Men are superiors, women subordinates; men make decisions, women execute them; men per form "instrumental roles," women have "expressive" functions. The public patriarchy of the office reproduces the private patriarchy of the family (Acker, 1990, p. 142). If most secretaries are female and most managers male, the female manager enters into what is now a firmly established hierarchy of male dominance, in which her existence is an anomaly. Since the office is organized for instrumental--means and ends--rationality and the minimization of uncertainty and anarchy, nonrational forces affecting work must be minimized. The genderneutral job, from which sexuality, emotions, and procreation have been abstracted, obscures while it reproduces established gender relations reflecting male dominance.

In these contexts, what Perrow (1986) calls "premise controls" operate. Among senior managers direct bureaucratic controls are hard to impose. Instead subordinates channel normative restrictions by limiting the range of options they will present as available given the organization's culture. Perrow suggests that social class, ethnic origin, and social networks are so important because--they make it more likely that certain kinds of premises will exist (Perrow, 1986). Perrow does not include gender in his list of premise controls, but it is an extremely powerful one. The values internalized by the procedures of an organization must be embraced by iits successful managers. As women find their way into management positions, they need to adopt norms that implicitly require their own subordination while explicitly expressing gender neutrality. This conflict between gender and occupation--between subordination and authority--works as strongly as the glass ceiling to ensure horizontal segregation at the higher levels of management.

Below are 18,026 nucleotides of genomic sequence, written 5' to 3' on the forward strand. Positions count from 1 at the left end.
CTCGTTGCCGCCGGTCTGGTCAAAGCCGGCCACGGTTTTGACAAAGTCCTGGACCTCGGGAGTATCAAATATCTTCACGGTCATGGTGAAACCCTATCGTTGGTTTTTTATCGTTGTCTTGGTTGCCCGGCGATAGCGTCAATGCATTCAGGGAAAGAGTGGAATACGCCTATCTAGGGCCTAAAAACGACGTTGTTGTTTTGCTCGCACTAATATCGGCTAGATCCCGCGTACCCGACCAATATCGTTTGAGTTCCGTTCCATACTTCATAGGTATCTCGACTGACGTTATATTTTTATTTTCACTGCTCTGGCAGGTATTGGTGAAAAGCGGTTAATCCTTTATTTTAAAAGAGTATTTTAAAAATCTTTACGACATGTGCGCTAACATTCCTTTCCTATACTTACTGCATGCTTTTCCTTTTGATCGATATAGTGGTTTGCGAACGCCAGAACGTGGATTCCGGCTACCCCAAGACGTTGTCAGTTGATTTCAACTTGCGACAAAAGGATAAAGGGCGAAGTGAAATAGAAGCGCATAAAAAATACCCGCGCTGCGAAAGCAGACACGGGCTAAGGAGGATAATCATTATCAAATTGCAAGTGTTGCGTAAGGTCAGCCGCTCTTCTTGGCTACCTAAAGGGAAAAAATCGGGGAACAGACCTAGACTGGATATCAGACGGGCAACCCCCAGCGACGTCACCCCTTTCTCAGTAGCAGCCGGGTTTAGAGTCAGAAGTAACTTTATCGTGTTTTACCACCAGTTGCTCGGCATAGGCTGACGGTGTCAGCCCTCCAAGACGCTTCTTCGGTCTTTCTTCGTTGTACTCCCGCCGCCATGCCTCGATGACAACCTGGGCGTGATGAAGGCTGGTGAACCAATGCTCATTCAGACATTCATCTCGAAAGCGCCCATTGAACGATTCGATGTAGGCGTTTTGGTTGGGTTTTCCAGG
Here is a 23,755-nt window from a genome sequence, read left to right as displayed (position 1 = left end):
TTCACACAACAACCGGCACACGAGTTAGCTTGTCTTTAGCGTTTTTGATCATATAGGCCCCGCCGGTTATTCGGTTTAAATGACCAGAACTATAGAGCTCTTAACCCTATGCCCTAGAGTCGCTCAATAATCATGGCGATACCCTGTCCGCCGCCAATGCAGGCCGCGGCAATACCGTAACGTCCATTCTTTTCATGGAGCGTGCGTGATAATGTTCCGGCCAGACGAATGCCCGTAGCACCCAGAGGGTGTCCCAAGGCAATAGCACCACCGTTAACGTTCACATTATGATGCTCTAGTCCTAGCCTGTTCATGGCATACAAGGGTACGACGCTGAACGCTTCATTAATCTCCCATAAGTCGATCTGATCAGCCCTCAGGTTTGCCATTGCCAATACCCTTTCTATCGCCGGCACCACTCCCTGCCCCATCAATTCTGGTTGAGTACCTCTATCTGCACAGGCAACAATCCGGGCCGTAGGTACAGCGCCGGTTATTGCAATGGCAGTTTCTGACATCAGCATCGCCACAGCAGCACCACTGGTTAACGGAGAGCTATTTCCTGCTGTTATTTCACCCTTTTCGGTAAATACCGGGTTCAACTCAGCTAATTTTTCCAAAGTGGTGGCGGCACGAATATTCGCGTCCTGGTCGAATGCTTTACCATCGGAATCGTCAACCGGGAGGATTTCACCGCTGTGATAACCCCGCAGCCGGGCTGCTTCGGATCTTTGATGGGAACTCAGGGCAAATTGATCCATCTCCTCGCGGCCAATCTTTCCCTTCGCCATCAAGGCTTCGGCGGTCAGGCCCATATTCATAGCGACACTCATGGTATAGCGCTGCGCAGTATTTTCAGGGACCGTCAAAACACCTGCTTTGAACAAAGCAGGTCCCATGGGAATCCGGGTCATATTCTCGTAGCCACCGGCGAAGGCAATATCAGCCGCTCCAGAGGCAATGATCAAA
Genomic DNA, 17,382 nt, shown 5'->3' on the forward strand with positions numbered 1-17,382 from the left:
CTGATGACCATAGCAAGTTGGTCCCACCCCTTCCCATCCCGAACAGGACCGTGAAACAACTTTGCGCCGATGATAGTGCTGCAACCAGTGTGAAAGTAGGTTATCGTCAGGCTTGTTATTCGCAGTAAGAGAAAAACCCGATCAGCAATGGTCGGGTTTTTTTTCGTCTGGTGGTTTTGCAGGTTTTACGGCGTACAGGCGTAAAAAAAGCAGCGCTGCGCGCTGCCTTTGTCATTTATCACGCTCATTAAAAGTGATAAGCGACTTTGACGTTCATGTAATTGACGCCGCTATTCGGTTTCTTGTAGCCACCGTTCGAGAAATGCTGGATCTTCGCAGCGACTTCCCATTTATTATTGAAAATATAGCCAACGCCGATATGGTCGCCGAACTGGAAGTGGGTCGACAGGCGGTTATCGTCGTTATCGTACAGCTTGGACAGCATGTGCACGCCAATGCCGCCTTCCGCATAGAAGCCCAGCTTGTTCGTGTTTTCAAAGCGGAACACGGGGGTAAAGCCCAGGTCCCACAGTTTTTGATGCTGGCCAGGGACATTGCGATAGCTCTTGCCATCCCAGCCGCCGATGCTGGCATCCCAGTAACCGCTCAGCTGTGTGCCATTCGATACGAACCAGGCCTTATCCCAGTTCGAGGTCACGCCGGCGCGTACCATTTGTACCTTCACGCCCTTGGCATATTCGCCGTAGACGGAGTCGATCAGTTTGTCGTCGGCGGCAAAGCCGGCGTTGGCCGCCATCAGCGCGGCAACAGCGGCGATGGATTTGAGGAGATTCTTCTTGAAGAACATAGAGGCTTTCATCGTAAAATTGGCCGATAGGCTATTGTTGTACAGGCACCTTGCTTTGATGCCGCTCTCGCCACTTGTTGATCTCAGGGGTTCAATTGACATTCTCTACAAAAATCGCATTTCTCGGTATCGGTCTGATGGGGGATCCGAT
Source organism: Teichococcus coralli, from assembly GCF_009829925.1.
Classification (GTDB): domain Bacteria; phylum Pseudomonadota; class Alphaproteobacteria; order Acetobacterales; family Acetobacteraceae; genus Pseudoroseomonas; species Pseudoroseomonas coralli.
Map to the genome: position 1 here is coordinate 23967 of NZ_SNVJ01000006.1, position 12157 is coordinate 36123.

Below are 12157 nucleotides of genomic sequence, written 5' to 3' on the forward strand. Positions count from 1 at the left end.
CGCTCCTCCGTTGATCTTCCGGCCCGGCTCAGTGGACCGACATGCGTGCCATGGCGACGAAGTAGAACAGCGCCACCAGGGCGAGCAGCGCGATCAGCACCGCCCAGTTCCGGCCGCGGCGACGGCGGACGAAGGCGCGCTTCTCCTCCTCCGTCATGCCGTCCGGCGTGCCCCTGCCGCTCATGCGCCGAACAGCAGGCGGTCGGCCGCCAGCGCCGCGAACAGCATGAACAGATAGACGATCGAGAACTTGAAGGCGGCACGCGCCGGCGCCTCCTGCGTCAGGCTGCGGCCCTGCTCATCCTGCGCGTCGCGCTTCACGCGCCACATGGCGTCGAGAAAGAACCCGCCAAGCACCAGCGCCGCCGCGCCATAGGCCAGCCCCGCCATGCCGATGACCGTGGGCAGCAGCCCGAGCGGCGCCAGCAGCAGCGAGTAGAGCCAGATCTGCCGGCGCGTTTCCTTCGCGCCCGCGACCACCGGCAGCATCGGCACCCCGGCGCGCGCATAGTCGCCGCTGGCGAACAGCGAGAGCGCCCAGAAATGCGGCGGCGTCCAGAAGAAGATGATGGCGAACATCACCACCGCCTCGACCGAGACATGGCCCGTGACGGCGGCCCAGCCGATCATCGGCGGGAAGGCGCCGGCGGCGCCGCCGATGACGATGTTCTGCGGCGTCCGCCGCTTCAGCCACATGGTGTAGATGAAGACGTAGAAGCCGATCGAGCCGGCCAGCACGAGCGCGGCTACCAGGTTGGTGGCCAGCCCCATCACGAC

The organizational culture of management shifts sources of power predominantly to males, even at levels to which women have attained. This concentration of power outweighs equal opportunity, affirmative action, and antidiscrimination regulations to prevent fundamental change in the culture (ILO 1999). Power stems not only from formal authority, but from control of resources, information, and technology within an organization. For example, as Brosman and Davidson (1994) note, the introduction of computerization in a workplace may manifest all three of these dimensions of male power concentration. In modern business organizations, power is provided by participation in networks from which women are often excluded by temporal and physical barriers, failure to know the informal rules of the game, or discomfort in a majority male milieu. Women's subordinate position does not provide them with anything that male colleagues need by way of resources, information, or technology; therefore, women are in no position to offer incentives to males to allow them into such networks (ILO 1999).

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The glass ceiling is protected by a set of standards and criteria for advancement to senior-level positions that disproportionately discriminate against women without reflecting objective needs to be served by these positions. Although prior experience at a variety of positions in an industry is crucial for advancement, women's already horizontally and vertically segregated experiences are devalued as compared with men's. This will be true even for women unencumbered with family and children. For example, in the British civil service graduate management training scheme, women begin to experience a slower rate of promotion at the outset of their careers (Collinson et al., 1990). Similarly, in the United States, a study of male and female MBA graduates from Stanford University found that although 10% of women had become vice presidents by 1992, by comparison 32% of men had. Women occupied 2% of chief executive positions while men held 16% of these positions (ILO 1999).

In addition to the problems faced by women attempting to organize to undermine sexist practices, the character of subordination itself makes concerted opposition difficult. The male power structure is spatially distributed and diverse in its operations. How does one target all business organizations? In addition, organizations provide material incentives for males to maintain the subordination of women. Competition for promotions is reduced if a significant proportion (for example, women) of the potential workforce is ineligible. The patriarchy also provides small incremental rewards to compliant women; junior staff may move along the career ladder up to the glass ceiling, where they provide ready substitutes for women who seek to break through it. It is apparent that women are discriminated against in the contemporary business environment, and a lot of effort needs to be made in order to change this situation.